By Sushil Kutty
As is ‘five’ is an odd number and one of the five justices stood up and asserted his uniqueness, he dissented! Four justices ruled Aadhaar is constitutionally fair, Justice DY Chandrachud raised his hand in class and proclaimed, “No it’s unconstitutional!” But people who went to bed Tuesday night thinking come Wednesday morning “I’ll flush the card down the toilet” found they might still have to hold on to it because there is no guarantee about fortunes. Vagaries plague man like it does the Monsoon, and he could be among the “marginalized” in no time flat.
And the PAN number remains slave to Aadhaar. Justice DY Chandrachud took objection to the way Aadhaar was rolled out – as a money bill. The majority view didn’t find anything wrong. Chandrachud called the unique ID card a “fraud” played on the citizen/nation. So, like Judge Brett M. Kavanaugh in the United States, even if he gets to sit on the US Supreme Court, his reputation has been tarnished for life and the sexual predator slur on him will follow him to the grave.
Ditto Aadhaar, it has got a black mark with the dissenting opinion. Justice Chandrachud wants all the biometrics Aadhaar took destroyed. But black marks are also seen as a sign that wards off trouble, at least in the Indian context. Ask the mothers of India! The four who differed ruled that Aadhaar is constitutionally fair and gives “dignity to the marginalized.” At the same time, the order to link all mobile phone connections to Aadhaar was ruled ‘unconstitutional’. Also, no need to link bank accounts with the unique identification number.
“There is a legitimate goal and requirement to have the Aadhaar law,” said the five-judge bench which heard over 30 petitions against the Aadhaar Act and the Centre’s defence of the controversial law. “It’s better to be unique than be best – it’s the central message of Aadhaar,” Justice Arjan Kumar Sikri observed. The thrust of the petitioners was that Aadhaar encroached on the privacy of citizens by insisting on biometrics.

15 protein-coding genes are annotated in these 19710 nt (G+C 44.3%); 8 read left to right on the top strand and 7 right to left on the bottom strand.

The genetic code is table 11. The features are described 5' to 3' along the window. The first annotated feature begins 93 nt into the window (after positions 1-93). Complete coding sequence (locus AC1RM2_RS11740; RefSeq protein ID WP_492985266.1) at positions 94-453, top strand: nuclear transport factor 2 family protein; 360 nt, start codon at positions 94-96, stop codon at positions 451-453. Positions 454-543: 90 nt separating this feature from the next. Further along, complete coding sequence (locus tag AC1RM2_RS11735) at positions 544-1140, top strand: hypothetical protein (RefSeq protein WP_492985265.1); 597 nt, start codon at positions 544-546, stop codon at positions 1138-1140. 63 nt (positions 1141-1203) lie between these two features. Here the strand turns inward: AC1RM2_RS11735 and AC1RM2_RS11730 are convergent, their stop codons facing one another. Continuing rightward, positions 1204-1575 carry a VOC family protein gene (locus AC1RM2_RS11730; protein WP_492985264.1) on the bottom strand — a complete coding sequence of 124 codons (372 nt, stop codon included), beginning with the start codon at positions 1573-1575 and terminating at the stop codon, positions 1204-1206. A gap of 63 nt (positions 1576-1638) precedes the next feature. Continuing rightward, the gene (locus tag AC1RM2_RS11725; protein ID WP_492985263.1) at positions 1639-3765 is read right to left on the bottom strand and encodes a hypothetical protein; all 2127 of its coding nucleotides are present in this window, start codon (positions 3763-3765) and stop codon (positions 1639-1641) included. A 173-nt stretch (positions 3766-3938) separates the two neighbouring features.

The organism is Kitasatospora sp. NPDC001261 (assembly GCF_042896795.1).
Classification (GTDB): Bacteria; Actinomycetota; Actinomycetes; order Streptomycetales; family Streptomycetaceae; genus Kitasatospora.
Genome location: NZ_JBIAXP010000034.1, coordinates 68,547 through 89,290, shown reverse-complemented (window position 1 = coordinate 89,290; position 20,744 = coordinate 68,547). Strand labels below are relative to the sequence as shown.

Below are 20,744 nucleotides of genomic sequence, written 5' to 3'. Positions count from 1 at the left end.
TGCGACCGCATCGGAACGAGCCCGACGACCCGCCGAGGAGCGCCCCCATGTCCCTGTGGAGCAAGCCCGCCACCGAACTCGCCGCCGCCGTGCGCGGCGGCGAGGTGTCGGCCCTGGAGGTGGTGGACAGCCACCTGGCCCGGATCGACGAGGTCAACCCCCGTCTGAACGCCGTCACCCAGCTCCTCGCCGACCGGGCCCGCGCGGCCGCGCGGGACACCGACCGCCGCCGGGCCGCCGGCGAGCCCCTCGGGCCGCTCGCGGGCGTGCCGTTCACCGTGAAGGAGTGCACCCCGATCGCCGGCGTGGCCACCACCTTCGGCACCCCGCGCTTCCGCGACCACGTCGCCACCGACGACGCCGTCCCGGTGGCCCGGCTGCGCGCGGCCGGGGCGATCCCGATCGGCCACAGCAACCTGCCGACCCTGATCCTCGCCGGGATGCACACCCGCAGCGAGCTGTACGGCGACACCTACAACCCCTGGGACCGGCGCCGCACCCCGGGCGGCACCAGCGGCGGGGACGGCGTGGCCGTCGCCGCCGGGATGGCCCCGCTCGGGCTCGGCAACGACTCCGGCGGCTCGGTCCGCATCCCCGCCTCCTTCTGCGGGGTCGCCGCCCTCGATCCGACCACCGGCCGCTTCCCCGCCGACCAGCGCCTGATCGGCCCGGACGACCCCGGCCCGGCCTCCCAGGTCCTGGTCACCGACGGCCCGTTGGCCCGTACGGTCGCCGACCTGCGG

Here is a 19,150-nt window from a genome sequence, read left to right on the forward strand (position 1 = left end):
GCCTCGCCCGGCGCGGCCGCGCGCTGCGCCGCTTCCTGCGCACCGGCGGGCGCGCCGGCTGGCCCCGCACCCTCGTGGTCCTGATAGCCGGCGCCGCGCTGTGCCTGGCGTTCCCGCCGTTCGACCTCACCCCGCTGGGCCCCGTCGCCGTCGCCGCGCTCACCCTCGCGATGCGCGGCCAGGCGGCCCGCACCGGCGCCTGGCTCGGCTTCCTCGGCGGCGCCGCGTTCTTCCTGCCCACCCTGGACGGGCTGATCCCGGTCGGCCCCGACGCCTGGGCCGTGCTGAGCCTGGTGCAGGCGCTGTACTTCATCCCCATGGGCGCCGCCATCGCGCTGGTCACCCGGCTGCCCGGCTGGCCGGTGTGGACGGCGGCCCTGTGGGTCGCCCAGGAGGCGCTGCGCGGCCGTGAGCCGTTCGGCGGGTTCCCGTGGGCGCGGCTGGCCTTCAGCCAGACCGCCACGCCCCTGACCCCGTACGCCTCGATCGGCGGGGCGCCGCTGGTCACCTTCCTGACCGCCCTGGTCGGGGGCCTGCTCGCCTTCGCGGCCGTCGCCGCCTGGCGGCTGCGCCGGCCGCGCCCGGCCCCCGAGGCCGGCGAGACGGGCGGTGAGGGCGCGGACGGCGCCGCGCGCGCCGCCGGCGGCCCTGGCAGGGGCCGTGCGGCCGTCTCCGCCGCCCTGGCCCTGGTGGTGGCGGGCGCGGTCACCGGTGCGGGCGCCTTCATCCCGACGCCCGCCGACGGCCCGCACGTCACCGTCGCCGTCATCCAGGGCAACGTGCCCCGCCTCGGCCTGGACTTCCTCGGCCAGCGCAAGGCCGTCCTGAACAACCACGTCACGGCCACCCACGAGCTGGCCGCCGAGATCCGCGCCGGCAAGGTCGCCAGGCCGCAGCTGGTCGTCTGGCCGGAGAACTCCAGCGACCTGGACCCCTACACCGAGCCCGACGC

So, Aadhaar is needed for filing IT returns and for PAN but not for school admissions. The government had in its zeal linked Aadhaar to bank accounts, mobile phone numbers, filing income tax returns, saying it thwarted misuse of social welfare benefits and countered black money and money laundering. The government also said Aadhaar was safe and cannot be “breached”. But the Supreme Court in August 2017 ruled individual privacy a “guaranteed fundamental right”, giving hope to critics who were adamant that the government was spying on people by “tethering every resident of India to an electronic leash.”
Later, in March 2018, the top court expressed concern over the potential misuse of Aadhaar authentication data. A month later, the court questioned the Department of Telecommunications for using an ostensible court directive as an excuse to order linking mobile phone numbers to Aadhaar unique identity numbers. But welfare schemes remained linked to Aadhaar.
So, okay no private entity can ask for the 12-digit number anymore and get hold of biometrics. Those who held firm and refused to succumb to pressure and get an Aadhaar will celebrate but those who yielded to blackmail and extended the hand to be fingerprinted must be ruing weakness. The Congress party believes the apex court ruling is a ‘judicial slap’ on Sambit Patra’s face.
“We enacted the Act,” said Abhishek Manu Singhvi. “The BJP made it ugly by adding all sorts of gibberish.” Sambit Patra, looking for consolation and cover, felt the Modi government stood validated because Aadhaar stood validated! Nice extension and ‘by that token’. But the government can yet demand biometrics of the citizen. The majority view did not give an inkling as to what should be done with the biometrics the government has, the fingerprints and iris-scans.
As has been happening whenever the executive and judiciary work at cross purposes, do not see eye to eye, there’s an iota of confusion left in the minds and lives of the hoi polloi. Somehow, it seems the babu in the sarkari daftar gets to keep his upper-hand, harass the aam aadmi with that confusion still intact. The paradox is that only a pure state of anarchy, where the individual is all-powerful, can take the government out of our lives.
For now Airtel and Idea and Jio have lots of biometrics of citizens with them and what they and the umpteen banks do with the data is what galls, the freedom they have to keep it or junk it. A slice of every life is in the hands of people who cannot be trusted, more so after the Supreme Court verdict.
Aadhaar is no longer mandatory, but it is mandatory! For this and that. Like they say too many cooks spoil the broth. It’s like in Yogi’s Uttar Pradesh you can eat beef but where do you get the red/pink stuff when slaughterhouses have disappeared out of fear of the Yogi. Bottom-line: Confusion reigns in Average Joe despite all the clarifications on television.
Illegal immigrants will not get Aadhaar, the court ruled, but what about his iris and that of the legal citizen? (IPA Service)